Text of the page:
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BBC children in need


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I refer to the kids doing 'Oliver!' on tonights children in need.


Anyone know how the sound team got the vocals to sound so good?

I did not see any lavs or discreet headsets, only a couple of shot guns.


I did not notice any boundry mics either. The vox were sharp and clear.

Any Ideas?

As I am dumb founded!

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Well (having been working again (thankfully)) I missed it. But on getting home at 3am I expected to find a topic or 9 on it. I'm just pleased to see it's a positive one for a change. Normally we get a 9 year old telling us that the vocals sounded dull, or the cor anglais was cutting through too prominently and not leaving room for the subtle dissonant progressions that the pianist was playing, though generally "IT SOUNDED CRAP" is about as technical as we get. We then get told that it could be overcome by this that and tuther by said 9 year old. I'm looking forward to live sound reinforcement in 10 or 15 years time when these people are in charge of such shows, it's going to be utter perfection it really is.




Sorry, bit of a long day.





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I too agree that it sounded pretty good


My thoughts are that the chorus was probably pre-recorded with the orchestral arrangement on a click track, so that the the boys singing live were only giving you 50% (or possibly less) of the sound. Hence a few strategically placed boundary / shot guns all that was needed for the chorus.


Then of course, just the four main characters would have had good radio mics.


Alternatively, the whole cast could have been on radios but that seems like a lot of hassle and expense for a 5 minute spot...so I vote for option A

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My vote is that since they're all in professional theatre, they're properly trained and thus can project their voices. They also have the pitch of voice which cuts through well, especially when in multiples.


My vote is totally live with well trained vocals.


I liked the show, some of the other stuff they had was a bit weird, but they raise the money and awareness to a degree so it's fine. Maybe I'm too naive that it's done with a genuine intent, but that's what I think.

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I dunno Mr Si.


Some of the kids seemed pretty green to me, especially Oliver.

Surely the lead characters must have had individual mics?


As a slight side note, during the 'let's see what is happening in your area' cuts, I live in west notts, so I got the 'local' westfields shopping centre in Derby.


Did anybody else notice the horrendous feedback during the announcements by the local news team?

Heinz 57 has mentioned the lighting in the 'lighting' section of BR, the terrible feedback was more prominent to me.

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I'm a bit distant for good reception from BBC1--and they've got too clever about recognising IP addresses so I can't even watch the streaming video.


However, having worked with some West End-level children, even if they seem green you would be amazed by their abilities to project when they sing. Even the chorus would put 98% of Amdram adults to shame and the leads would be in the "something special" category. That fact alone would make a huge difference to what the audio team can do.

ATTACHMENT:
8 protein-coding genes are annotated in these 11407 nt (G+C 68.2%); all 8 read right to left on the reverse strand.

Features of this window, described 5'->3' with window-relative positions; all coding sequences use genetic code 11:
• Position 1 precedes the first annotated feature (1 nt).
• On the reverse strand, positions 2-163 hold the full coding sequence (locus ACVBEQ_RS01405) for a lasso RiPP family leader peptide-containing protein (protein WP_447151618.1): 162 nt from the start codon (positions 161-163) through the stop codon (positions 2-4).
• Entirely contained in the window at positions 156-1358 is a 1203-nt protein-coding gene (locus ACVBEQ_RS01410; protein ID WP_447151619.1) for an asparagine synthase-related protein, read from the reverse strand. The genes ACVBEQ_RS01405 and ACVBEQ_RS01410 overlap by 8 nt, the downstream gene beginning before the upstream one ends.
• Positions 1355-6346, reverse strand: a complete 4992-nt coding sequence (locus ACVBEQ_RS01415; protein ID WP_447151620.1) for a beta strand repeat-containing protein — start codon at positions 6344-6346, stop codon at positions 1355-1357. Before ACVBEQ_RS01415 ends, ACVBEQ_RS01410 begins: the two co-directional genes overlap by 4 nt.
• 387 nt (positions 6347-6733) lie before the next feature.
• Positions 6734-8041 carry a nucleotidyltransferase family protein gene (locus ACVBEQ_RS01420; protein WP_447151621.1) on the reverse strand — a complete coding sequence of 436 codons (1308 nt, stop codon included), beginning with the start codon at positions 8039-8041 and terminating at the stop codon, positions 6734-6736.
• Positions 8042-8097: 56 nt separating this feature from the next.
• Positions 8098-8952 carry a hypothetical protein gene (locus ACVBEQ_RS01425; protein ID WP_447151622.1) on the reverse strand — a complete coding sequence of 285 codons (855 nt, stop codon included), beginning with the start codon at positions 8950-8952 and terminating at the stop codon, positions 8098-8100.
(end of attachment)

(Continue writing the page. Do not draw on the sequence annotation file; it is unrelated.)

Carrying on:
The other thing I'd say though is that sound is a different kettle of fish when your main goal is a broadcast mix in a sound proof, acoustically treated studio. Although I'm sure there would have been SR for the studio audience, this would take a distant second fiddle to the on-air mix. Combining the situation with kids who can project makes a huge difference to the typical school show.



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Hasn't anyone worked out that this is television - entertainment - hectic works for a good cause. Why do we keep picking holes, or even bothering to work it out. Some music slots happened after a lengthy VT insert, and had microphones on drums, in-ears visible and monitors on the floor. Others came immediately after live studio stuff and had no monitors or drum mics at all, and had magic mics that worked even when the 'turn' forgot to sing into them. Draw your own conclusions, but best to keep them to yourselves. It's like magic - when you know, don't tell anybody.
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Ok guys, have to answer this topic to put some of you out of misery and others to dispel your cynicism relating to click tracks.


All the children and principals were indeed close mic'd for the performance for Children In Need on Friday night. They were wearing DPA 4060's / 4061's mounted onto Sennheiser SK510 packs.


How do I know this?


Because after reading this I am beaming with pride for my other half who fitted said mics and is working on the show. :)




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They were wearing DPA 4060's / 4061's mounted onto Sennheiser SK510 packs.


Thanks Dom,


(personally I was expecting the "to track" answer, so I'm glad to find out I was wrong!)


Could you just clarify regarding the pocket packs, were they: SK 50 ? SK 5012 ? or SK 5212 ?


I don't know of an SK 510....



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